November 4, 2009 / 9:48 AM / in 8 years

Millicom eyes Zain Africa assets

STOCKHOLM (Reuters) - The head of niche Swedish telecoms operator Millicom said there could be opportunities to pick up African assets of Kuwait’s Zain if that unit were broken up.

<p>Chief Executive of Africa's Kuwaiti mobile telecommunications service provider Zain Chris Gabriel speaks during a news conference in Nairobi, November 11, 2008. REUTERS/Noor Khamis</p>

“There could be some opportunity around a break-up of Zain Africa’s assets. It’s too big for one operator, but at a break-up there could be an opportunity,” Millicom Chief Executive Mikael Grahne told Reuters in an interview.

Millicom, a Sweden-based group which specialises in emerging markets, has been expanding aggressively although its shares took a tumble after third-quarter results because investors were disappointed by the pace of customer growth.

Zain, the Gulf’s third largest telecoms company by market value, halted talks last month to sell African assets to appease potential buyers of a stake in Zain Group.

Grahne declined to say whether Millicom was in talks with Zain. “I can’t comment on details. But there is a reasonable likelihood that something will happen around the assets.”

Grahne also saw other areas for potential growth activity.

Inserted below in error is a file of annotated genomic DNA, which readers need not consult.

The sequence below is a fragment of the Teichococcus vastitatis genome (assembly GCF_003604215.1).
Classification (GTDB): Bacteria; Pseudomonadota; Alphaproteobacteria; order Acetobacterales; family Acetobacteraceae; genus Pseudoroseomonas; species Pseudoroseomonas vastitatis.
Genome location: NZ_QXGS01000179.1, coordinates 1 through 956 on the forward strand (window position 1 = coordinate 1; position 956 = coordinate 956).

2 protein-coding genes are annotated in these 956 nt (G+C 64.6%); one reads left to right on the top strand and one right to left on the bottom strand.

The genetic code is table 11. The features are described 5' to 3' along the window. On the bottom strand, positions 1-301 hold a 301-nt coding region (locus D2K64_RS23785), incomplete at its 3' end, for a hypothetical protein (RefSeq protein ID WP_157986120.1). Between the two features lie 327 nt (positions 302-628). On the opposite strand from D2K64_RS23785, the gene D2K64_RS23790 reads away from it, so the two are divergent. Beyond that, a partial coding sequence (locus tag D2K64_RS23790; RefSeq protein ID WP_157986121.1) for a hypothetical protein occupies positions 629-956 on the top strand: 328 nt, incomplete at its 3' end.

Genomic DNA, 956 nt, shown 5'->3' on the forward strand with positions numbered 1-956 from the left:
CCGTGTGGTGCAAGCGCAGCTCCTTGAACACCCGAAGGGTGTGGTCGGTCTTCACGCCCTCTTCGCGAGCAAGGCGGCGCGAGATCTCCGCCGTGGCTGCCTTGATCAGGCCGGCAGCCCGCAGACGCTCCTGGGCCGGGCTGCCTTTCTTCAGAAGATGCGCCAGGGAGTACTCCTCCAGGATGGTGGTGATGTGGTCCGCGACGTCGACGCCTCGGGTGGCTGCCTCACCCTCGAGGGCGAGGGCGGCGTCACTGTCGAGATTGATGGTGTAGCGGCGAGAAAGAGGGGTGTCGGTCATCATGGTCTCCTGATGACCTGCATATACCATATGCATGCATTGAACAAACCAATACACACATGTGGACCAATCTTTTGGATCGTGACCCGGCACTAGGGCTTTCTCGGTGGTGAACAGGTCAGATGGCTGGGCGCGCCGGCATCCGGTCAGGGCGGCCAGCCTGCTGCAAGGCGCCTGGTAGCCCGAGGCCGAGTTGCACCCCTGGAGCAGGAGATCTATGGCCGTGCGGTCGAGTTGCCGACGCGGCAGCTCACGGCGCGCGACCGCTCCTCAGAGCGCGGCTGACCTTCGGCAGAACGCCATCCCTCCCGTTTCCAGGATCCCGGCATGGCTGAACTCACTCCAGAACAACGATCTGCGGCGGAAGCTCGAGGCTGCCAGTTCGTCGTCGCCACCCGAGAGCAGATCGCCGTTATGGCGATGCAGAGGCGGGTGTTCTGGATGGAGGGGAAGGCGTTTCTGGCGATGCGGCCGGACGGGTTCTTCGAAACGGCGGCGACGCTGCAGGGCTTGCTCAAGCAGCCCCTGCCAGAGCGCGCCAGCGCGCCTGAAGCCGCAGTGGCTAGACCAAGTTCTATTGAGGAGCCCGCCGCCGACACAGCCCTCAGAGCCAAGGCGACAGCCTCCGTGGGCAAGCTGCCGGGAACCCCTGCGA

“Then there are a few opportunities in Latin America, there is supposedly a new license coming out in Costa Rica. That is something we are also tracking.”

Grahne said there was no basis to talk Millicom could be interested in Colombia’s ETB. “No that is absolutely not true. We have zero interest in that asset.”

REVENUE PER CUSTOMER

Grahne said the company’s goal was to grow or at least hold average revenue per user. “Our aspiration is to either grow ARPU or to hold it. That’s our internal goal, not a guidance, just our aspiration.”

Third-quarter ARPU increased by 10 cents from the second quarter in dollar terms but fell 1.4 percent in local currency.

He also said Millicom was planning for market share growth in 2010.

Asked about a license dispute in Senegal, Grahne said the company wanted to keep its market position but was not investing there. ”This could be a multi-month, multi-quarter thing. Our objective during this process is to hold on to our market position, but we are not investing in growth.

Millicom had a target for an EBITDA-margin of 45-46 percent next year, Grahne said. “That is our goal.” Grahne also said Millicom needed to find other avenues for growth.

“We need to get into new businesses like medical services, savings, banking and so on. We really need to invent new products so we can get a bigger share of customers’ wallet,” he said.

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